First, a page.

Thanks to all who attended our penultimate session. On the 18th we will bring 'Spaces in Theory' to a close with our trip to Shandy Hall.

Thursday, 26 April 2012

Readings for Wednesday 2nd May

The next meeting of the reading group is entitled 'AnOther Landscape: Deviant Heterotopia in The Haunted Vagina' - led by Anna Hope.
Be warned - this session is not for the faint of heart!
We will be covering the following texts:
  • Carlton Mellick III, The Haunted Vagina (Portland: Eraserhead, 2006) [to be circulated via email]
  • Michel Foucault, 'Des espaces autres' [Different Spaces], Architecture, Mouvement, Continuité, 5 (1984), pp. 46-49
Please note, due to file size we will be sending the Mellick out on request - email us at if you would like to receive the attachment.
We hope to see many of you in Lipman 121 at 4:30pm.

Tuesday, 17 April 2012

In Search of the Missing England

On this coming Saturday Northumbria university will host this one-day event which will undoubtedly interest Spaces in Theory attendees as well as anyone with an interest in emigration, ethnicity or family history. The event will provide both a platform for debate about English emigration and enable discussion on locating and using source materials. To register, please contact

For more information on the excellent 'Locating the Hidden Diaspora Project', visit the project's website here.

Sunday, 8 April 2012

Northern City Renaissance

While we're gearing up for Anna's session on the 2nd May, just a quick note to say that there's still time to catch the 'Northern City Renaissance' exhibition at the Laing gallery, Newcastle. Place and space enthusiasts will enjoy depictions of the city's changing cityscape from local and national artists, including the Ashington group - who are coincidentally the subject of Lee Hall's hugely successful play, running at the Live theatre this month.

Arguably the  jewel in the crown, Stephen Hannock's eponymous 'Northern City Renaissance' is a deceptively complex work composed of mini narratives  about the city, alternately personal and factual. The exhibition is well worth a visit, whatever your thoughts on the painting's patron (I jest):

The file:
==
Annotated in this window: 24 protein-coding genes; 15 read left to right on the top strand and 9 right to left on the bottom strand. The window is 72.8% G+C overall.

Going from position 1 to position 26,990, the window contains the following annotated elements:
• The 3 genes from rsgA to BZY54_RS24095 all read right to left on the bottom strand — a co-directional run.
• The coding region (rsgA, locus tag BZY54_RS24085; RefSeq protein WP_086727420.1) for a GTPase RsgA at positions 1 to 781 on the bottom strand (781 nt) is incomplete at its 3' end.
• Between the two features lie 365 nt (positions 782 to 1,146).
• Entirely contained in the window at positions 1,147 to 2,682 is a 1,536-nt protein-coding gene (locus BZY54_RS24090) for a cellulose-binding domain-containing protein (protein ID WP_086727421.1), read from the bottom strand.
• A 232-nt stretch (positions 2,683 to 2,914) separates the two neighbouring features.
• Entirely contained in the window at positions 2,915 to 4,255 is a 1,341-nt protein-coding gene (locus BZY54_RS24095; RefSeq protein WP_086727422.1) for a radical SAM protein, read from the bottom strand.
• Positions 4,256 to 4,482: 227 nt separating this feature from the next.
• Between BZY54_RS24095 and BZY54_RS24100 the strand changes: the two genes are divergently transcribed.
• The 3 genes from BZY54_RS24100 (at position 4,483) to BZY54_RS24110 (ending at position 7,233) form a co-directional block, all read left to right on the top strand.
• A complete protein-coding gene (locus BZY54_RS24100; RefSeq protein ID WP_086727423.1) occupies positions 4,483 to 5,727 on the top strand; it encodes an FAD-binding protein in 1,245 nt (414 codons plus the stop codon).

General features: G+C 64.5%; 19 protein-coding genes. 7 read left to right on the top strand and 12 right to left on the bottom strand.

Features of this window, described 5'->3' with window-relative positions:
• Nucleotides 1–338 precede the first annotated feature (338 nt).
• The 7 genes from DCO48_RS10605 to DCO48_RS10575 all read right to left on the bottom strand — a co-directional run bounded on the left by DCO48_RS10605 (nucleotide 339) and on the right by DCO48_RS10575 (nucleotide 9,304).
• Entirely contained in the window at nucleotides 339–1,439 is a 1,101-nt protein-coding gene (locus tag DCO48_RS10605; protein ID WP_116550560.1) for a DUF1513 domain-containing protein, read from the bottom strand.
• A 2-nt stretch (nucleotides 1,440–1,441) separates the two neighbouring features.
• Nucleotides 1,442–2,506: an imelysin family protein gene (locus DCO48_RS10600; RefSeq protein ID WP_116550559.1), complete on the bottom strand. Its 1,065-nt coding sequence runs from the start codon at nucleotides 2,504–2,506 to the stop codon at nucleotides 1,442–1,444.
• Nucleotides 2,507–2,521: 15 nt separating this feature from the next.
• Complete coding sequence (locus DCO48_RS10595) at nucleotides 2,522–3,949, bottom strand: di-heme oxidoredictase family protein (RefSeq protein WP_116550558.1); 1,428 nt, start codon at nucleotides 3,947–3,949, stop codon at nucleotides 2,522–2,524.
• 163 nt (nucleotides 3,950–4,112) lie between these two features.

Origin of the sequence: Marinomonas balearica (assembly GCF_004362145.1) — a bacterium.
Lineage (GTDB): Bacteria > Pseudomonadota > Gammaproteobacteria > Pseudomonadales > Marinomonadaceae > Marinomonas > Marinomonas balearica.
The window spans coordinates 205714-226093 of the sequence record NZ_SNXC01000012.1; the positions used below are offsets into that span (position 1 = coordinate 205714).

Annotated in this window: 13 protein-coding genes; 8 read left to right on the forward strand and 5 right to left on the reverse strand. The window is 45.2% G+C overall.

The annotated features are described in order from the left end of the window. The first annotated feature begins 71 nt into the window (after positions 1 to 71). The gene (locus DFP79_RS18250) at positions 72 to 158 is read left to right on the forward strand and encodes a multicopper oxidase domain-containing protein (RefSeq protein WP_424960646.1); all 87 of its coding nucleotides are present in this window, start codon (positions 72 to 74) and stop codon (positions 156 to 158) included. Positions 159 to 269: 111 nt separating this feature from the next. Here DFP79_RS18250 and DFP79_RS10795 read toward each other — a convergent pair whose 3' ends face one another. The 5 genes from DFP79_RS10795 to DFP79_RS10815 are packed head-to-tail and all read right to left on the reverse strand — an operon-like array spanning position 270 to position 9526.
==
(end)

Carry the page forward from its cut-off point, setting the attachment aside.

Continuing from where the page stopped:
Finally, thanks to all those who have signed up for the Shandy Hall session/trip next month- it's looking to be a great day.

Tuesday, 3 April 2012

Politics of Place: A Journal for Postgraduates

Members of the reading group might be interested in Politics of Place, a new peer-reviewed journal for postgraduates, based at the University of Exeter. It focuses on the relationship between culture and spatiality in works of literature, engaging particularly with issues of nationhood, community, class, marginality, and the self, and places specific emphasis on the complex interactions between physical environments and human activity.

The journal is encouraging submissions which consider ideas of space, place, mapping, journeying, and discovery for its first issue, the theme of which is 'Maps and Margins'. It aims to explore notions of mapping from the physical to metaphysical and metaphorical, and to cast light upon margins of the self and society – within the page, beyond the page, or beyond the map. The deadline for the ‘Maps and Margins’ issue is 30 June 2012.

Readings will soon be circulated for our next session, led by Anna Hope, on Carlton Mellick III's The Haunted Vagina and Foucault's concept of heterotopia (Wednesday 2nd May, 4:30pm). We hope to see you after a restful Easter break!

Saturday, 24 March 2012

Upcoming Events

Here are some events and a new book that might be of interest to readers.

Transnational Solidarities